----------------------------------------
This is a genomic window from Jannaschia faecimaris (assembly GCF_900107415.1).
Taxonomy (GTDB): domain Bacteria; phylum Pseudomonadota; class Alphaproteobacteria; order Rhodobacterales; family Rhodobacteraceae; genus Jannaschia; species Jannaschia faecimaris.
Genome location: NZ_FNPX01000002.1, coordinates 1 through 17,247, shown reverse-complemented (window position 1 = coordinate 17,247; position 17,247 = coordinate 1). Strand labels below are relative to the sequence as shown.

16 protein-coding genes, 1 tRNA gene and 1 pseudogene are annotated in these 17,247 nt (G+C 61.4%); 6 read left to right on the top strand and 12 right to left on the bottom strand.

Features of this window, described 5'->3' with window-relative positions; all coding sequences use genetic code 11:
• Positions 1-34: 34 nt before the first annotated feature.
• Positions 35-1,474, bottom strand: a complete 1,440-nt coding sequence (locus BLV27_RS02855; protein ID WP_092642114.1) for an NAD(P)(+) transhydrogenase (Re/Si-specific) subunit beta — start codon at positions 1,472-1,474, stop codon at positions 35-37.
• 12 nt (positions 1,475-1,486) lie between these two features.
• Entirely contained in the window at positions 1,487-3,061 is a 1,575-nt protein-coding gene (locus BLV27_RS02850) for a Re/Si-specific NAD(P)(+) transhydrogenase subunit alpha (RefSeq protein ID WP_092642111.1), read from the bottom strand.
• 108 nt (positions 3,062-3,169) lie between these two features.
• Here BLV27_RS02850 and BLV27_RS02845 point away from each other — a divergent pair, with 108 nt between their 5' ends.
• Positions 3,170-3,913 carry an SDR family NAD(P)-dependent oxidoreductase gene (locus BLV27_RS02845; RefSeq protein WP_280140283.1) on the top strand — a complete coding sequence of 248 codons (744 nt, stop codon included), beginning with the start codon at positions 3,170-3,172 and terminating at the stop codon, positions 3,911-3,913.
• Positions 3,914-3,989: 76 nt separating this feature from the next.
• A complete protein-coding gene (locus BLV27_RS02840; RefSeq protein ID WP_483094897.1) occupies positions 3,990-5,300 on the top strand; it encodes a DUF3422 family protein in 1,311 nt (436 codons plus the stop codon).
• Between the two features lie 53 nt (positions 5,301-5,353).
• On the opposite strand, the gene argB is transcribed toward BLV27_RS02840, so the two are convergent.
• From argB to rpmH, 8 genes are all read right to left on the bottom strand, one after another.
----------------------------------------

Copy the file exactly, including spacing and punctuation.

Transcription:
This is a genomic window from Jannaschia faecimaris (assembly GCF_900107415.1).
Taxonomy (GTDB): domain Bacteria; phylum Pseudomonadota; class Alphaproteobacteria; order Rhodobacterales; family Rhodobacteraceae; genus Jannaschia; species Jannaschia faecimaris.
Genome location: NZ_FNPX01000002.1, coordinates 1 through 17,247, shown reverse-complemented (window position 1 = coordinate 17,247; position 17,247 = coordinate 1). Strand labels below are relative to the sequence as shown.

16 protein-coding genes, 1 tRNA gene and 1 pseudogene are annotated in these 17,247 nt (G+C 61.4%); 6 read left to right on the top strand and 12 right to left on the bottom strand.

Features of this window, described 5'->3' with window-relative positions; all coding sequences use genetic code 11:
• Positions 1-34: 34 nt before the first annotated feature.
• Positions 35-1,474, bottom strand: a complete 1,440-nt coding sequence (locus BLV27_RS02855; protein ID WP_092642114.1) for an NAD(P)(+) transhydrogenase (Re/Si-specific) subunit beta — start codon at positions 1,472-1,474, stop codon at positions 35-37.
• 12 nt (positions 1,475-1,486) lie between these two features.
• Entirely contained in the window at positions 1,487-3,061 is a 1,575-nt protein-coding gene (locus BLV27_RS02850) for a Re/Si-specific NAD(P)(+) transhydrogenase subunit alpha (RefSeq protein ID WP_092642111.1), read from the bottom strand.
• 108 nt (positions 3,062-3,169) lie between these two features.
• Here BLV27_RS02850 and BLV27_RS02845 point away from each other — a divergent pair, with 108 nt between their 5' ends.
• Positions 3,170-3,913 carry an SDR family NAD(P)-dependent oxidoreductase gene (locus BLV27_RS02845; RefSeq protein WP_280140283.1) on the top strand — a complete coding sequence of 248 codons (744 nt, stop codon included), beginning with the start codon at positions 3,170-3,172 and terminating at the stop codon, positions 3,911-3,913.
• Positions 3,914-3,989: 76 nt separating this feature from the next.
• A complete protein-coding gene (locus BLV27_RS02840; RefSeq protein ID WP_483094897.1) occupies positions 3,990-5,300 on the top strand; it encodes a DUF3422 family protein in 1,311 nt (436 codons plus the stop codon).
• Between the two features lie 53 nt (positions 5,301-5,353).
• On the opposite strand, the gene argB is transcribed toward BLV27_RS02840, so the two are convergent.
• From argB to rpmH, 8 genes are all read right to left on the bottom strand, one after another.